The question we hear more than any other about climate restoration is, “Is it possible?”

It’s a good question, and we’re not going to answer it directly here because we’re not oracles. Instead, we’d like to dig into what’s behind this question and why we think we should be asking something else entirely.

We understand why people ask if climate restoration is possible. If you were to tell us that we could have something truly unpredictable, like $10 million in our bank account next week, we would ask the same question. And until we were assured that such a thing really was possible, and there were credible sources to back it up, we wouldn’t get our hopes up. Hope is a delicate, cautious thing for most of us.

So, hearing that there is an organization working toward a future that seems unpredictably rosy—a restored climate—it’s only natural that people are cautious and hesitant to buy in.

The thing to remember about climate restoration, though, is that it’s a goal. According to, “Setting goals helps trigger new behaviors, helps guide your focus and helps you sustain that momentum in life.” The purpose of the goal of climate restoration is to guide our collective efforts toward an outcome that would be beneficial to everyone.

Returning to the earlier example, let’s say that someone said their goal was to bring in $10 million next week. There would be a lot of questions: What’s your strategy? Do you have a history of raising that much capital? Do you have prospects already? If not, where are you going to find them? What happens if you don’t meet the one-week timeframe? Framing the $10 million as a goal makes the question of possibility irrelevant—the question becomes how.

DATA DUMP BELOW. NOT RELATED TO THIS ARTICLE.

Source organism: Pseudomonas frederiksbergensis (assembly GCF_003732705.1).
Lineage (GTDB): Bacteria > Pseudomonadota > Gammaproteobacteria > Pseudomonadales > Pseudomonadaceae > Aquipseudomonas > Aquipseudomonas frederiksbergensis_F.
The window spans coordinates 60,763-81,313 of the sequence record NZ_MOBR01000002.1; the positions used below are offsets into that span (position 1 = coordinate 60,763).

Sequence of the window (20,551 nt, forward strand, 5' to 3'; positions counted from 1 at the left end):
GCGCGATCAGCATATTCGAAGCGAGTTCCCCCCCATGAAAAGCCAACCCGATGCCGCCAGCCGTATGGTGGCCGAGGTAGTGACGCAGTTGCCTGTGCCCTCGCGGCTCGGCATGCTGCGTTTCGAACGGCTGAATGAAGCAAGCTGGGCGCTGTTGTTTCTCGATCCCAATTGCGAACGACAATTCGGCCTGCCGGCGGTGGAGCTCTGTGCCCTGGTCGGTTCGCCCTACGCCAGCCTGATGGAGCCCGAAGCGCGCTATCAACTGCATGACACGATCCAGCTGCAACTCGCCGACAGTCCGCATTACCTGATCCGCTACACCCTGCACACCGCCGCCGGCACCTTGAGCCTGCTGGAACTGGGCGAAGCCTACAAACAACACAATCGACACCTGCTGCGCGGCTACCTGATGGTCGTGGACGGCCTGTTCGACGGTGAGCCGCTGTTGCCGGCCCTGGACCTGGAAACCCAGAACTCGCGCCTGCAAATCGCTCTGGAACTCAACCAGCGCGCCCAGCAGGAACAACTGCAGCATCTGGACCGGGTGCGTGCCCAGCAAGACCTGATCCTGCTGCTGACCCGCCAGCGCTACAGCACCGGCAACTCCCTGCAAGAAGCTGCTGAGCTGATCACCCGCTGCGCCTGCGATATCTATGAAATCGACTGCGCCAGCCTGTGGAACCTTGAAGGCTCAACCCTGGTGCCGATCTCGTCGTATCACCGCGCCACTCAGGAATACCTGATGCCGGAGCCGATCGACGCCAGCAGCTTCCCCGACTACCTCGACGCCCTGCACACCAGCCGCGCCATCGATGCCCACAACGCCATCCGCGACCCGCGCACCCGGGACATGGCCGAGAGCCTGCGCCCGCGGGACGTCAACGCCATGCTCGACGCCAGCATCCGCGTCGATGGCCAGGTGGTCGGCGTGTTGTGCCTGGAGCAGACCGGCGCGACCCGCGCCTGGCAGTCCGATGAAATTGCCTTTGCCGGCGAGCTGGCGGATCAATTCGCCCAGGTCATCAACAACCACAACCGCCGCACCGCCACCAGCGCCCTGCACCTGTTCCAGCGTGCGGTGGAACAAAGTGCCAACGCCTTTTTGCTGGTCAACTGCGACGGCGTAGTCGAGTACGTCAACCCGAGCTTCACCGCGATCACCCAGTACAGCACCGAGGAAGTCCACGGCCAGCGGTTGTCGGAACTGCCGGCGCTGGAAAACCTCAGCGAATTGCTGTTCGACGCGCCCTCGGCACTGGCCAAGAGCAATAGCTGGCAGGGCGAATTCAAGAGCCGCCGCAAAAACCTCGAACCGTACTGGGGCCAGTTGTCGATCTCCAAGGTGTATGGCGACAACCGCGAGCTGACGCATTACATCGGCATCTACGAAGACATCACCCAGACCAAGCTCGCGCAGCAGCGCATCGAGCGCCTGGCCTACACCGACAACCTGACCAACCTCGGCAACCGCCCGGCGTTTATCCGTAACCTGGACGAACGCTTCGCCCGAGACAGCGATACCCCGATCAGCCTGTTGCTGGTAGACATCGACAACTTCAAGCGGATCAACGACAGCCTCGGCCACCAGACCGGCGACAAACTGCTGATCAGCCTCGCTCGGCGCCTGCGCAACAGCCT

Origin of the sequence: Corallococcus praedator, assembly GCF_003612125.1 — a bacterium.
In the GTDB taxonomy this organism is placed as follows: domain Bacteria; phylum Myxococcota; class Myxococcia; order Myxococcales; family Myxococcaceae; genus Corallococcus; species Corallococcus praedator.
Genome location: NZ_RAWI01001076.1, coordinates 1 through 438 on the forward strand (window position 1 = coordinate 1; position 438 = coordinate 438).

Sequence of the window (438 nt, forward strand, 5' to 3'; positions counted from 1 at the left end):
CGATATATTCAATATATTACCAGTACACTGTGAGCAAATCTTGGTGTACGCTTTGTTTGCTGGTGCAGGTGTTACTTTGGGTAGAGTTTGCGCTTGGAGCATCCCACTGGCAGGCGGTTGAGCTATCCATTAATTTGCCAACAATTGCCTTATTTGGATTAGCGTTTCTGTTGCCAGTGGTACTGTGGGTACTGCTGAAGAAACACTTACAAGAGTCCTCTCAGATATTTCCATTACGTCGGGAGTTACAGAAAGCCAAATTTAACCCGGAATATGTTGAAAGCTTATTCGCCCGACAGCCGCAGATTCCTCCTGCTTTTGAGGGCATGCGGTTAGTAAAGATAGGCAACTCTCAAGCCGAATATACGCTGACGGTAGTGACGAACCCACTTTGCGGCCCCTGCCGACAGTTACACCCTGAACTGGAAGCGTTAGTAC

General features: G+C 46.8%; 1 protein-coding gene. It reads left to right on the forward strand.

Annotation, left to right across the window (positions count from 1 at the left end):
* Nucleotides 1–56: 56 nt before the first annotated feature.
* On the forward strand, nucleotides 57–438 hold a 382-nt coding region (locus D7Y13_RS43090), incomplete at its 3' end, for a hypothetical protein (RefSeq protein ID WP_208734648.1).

The same goes for climate restoration. The key question is: What would it take to restore the climate? 

Relevant follow-up questions might be:

  • Who else is working on this? [A growing cadre of scientists, innovators, investors, policymakers, and citizens.]
  • Why do the naysayers say it’s impossible? [Climate science is a predictive, descriptive science. We haven’t taken this engineering approach before where we set the goal we want and then look at what it would take to get there. Also, we don’t yet have enough viable solutions ready to scale but more are being developed all the time.]
  • How would the climate action sector need to shift to bring about a restored climate? [The transition to a net-zero economy would need to accelerate, and the infrastructure for carbon dioxide removal (CDR) would simultaneously need to be massively scaled.]
  • How much funding is needed, and where might it come from? [It’s hard to say, but depending on the types of solutions that do the heavy lifting, it could take mostly private investment in solutions that will be commercially viable once implemented.]

Humans are masters at bringing about unpredictable futures. Just look at space travel, the pyramids, the Nazca Lines, and so on. In each case, if you had asked beforehand, most people would have told you that these accomplishments were impossible. The proper tools didn’t exist. No one had done anything like it before. There was no evidence that it could be done. 

Impossibility is no match for ambitious goals and boundless human innovation.

So let’s do something wild and unpredictable. Let’s restore our climate.